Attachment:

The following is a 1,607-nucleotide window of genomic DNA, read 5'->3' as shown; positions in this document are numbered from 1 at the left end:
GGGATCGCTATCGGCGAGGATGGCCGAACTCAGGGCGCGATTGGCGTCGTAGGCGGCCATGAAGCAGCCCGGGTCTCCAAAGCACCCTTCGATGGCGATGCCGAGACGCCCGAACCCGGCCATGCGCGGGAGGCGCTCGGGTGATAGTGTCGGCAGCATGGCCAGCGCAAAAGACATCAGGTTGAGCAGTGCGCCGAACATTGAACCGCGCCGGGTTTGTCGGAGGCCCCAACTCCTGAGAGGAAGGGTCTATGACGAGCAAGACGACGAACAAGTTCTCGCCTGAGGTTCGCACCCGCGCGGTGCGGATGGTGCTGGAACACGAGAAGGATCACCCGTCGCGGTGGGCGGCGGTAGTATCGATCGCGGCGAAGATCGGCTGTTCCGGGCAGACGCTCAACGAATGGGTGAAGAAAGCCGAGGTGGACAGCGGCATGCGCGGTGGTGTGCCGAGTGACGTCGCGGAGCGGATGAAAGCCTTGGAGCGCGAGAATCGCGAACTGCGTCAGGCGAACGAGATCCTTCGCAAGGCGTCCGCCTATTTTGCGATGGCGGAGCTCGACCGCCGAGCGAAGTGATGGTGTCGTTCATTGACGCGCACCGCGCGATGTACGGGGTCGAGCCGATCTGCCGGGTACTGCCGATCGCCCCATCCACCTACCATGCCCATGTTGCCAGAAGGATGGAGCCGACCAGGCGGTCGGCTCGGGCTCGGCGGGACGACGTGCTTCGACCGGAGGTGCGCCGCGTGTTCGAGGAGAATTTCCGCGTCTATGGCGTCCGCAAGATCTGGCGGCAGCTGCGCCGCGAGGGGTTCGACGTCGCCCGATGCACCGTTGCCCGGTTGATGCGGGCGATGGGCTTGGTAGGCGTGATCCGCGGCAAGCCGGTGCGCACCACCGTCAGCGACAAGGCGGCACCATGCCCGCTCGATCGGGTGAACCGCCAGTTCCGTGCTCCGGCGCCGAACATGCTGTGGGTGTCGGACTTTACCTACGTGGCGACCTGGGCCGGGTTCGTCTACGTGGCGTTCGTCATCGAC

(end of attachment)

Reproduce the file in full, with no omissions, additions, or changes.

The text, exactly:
The following is a 1,607-nucleotide window of genomic DNA, read 5'->3' as shown; positions in this document are numbered from 1 at the left end:
GGGATCGCTATCGGCGAGGATGGCCGAACTCAGGGCGCGATTGGCGTCGTAGGCGGCCATGAAGCAGCCCGGGTCTCCAAAGCACCCTTCGATGGCGATGCCGAGACGCCCGAACCCGGCCATGCGCGGGAGGCGCTCGGGTGATAGTGTCGGCAGCATGGCCAGCGCAAAAGACATCAGGTTGAGCAGTGCGCCGAACATTGAACCGCGCCGGGTTTGTCGGAGGCCCCAACTCCTGAGAGGAAGGGTCTATGACGAGCAAGACGACGAACAAGTTCTCGCCTGAGGTTCGCACCCGCGCGGTGCGGATGGTGCTGGAACACGAGAAGGATCACCCGTCGCGGTGGGCGGCGGTAGTATCGATCGCGGCGAAGATCGGCTGTTCCGGGCAGACGCTCAACGAATGGGTGAAGAAAGCCGAGGTGGACAGCGGCATGCGCGGTGGTGTGCCGAGTGACGTCGCGGAGCGGATGAAAGCCTTGGAGCGCGAGAATCGCGAACTGCGTCAGGCGAACGAGATCCTTCGCAAGGCGTCCGCCTATTTTGCGATGGCGGAGCTCGACCGCCGAGCGAAGTGATGGTGTCGTTCATTGACGCGCACCGCGCGATGTACGGGGTCGAGCCGATCTGCCGGGTACTGCCGATCGCCCCATCCACCTACCATGCCCATGTTGCCAGAAGGATGGAGCCGACCAGGCGGTCGGCTCGGGCTCGGCGGGACGACGTGCTTCGACCGGAGGTGCGCCGCGTGTTCGAGGAGAATTTCCGCGTCTATGGCGTCCGCAAGATCTGGCGGCAGCTGCGCCGCGAGGGGTTCGACGTCGCCCGATGCACCGTTGCCCGGTTGATGCGGGCGATGGGCTTGGTAGGCGTGATCCGCGGCAAGCCGGTGCGCACCACCGTCAGCGACAAGGCGGCACCATGCCCGCTCGATCGGGTGAACCGCCAGTTCCGTGCTCCGGCGCCGAACATGCTGTGGGTGTCGGACTTTACCTACGTGGCGACCTGGGCCGGGTTCGTCTACGTGGCGTTCGTCATCGAC